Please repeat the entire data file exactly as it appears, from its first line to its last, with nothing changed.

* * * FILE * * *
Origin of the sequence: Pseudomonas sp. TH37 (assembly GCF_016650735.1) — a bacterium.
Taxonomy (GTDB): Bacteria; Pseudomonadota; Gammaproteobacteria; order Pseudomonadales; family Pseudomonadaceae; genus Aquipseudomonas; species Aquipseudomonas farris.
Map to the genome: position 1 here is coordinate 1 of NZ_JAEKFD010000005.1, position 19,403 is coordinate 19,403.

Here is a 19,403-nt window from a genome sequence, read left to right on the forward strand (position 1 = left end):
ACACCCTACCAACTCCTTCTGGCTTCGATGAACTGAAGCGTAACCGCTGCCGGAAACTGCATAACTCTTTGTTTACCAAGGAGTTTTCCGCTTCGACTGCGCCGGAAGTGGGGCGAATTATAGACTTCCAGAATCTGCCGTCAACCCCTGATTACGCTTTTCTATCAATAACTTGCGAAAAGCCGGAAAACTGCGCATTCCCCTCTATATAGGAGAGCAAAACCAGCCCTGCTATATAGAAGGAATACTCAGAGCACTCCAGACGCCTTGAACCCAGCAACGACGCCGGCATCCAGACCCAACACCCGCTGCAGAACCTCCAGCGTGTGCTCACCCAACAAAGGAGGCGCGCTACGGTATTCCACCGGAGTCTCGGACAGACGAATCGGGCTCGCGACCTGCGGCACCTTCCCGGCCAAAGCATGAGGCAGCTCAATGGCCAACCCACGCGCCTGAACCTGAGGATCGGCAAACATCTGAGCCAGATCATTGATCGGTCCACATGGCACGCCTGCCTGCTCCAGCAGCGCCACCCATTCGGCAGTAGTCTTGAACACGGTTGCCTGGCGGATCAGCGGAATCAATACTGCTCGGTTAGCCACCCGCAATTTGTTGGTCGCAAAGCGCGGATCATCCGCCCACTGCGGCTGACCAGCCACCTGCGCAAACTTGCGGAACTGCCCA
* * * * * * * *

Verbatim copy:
Origin of the sequence: Pseudomonas sp. TH37 (assembly GCF_016650735.1) — a bacterium.
Taxonomy (GTDB): Bacteria; Pseudomonadota; Gammaproteobacteria; order Pseudomonadales; family Pseudomonadaceae; genus Aquipseudomonas; species Aquipseudomonas farris.
Map to the genome: position 1 here is coordinate 1 of NZ_JAEKFD010000005.1, position 19,403 is coordinate 19,403.

Here is a 19,403-nt window from a genome sequence, read left to right on the forward strand (position 1 = left end):
ACACCCTACCAACTCCTTCTGGCTTCGATGAACTGAAGCGTAACCGCTGCCGGAAACTGCATAACTCTTTGTTTACCAAGGAGTTTTCCGCTTCGACTGCGCCGGAAGTGGGGCGAATTATAGACTTCCAGAATCTGCCGTCAACCCCTGATTACGCTTTTCTATCAATAACTTGCGAAAAGCCGGAAAACTGCGCATTCCCCTCTATATAGGAGAGCAAAACCAGCCCTGCTATATAGAAGGAATACTCAGAGCACTCCAGACGCCTTGAACCCAGCAACGACGCCGGCATCCAGACCCAACACCCGCTGCAGAACCTCCAGCGTGTGCTCACCCAACAAAGGAGGCGCGCTACGGTATTCCACCGGAGTCTCGGACAGACGAATCGGGCTCGCGACCTGCGGCACCTTCCCGGCCAAAGCATGAGGCAGCTCAATGGCCAACCCACGCGCCTGAACCTGAGGATCGGCAAACATCTGAGCCAGATCATTGATCGGTCCACATGGCACGCCTGCCTGCTCCAGCAGCGCCACCCATTCGGCAGTAGTCTTGAACACGGTTGCCTGGCGGATCAGCGGAATCAATACTGCTCGGTTAGCCACCCGCAATTTGTTGGTCGCAAAGCGCGGATCATCCGCCCACTGCGGCTGACCAGCCACCTGCGCAAACTTGCGGAACTGCCCA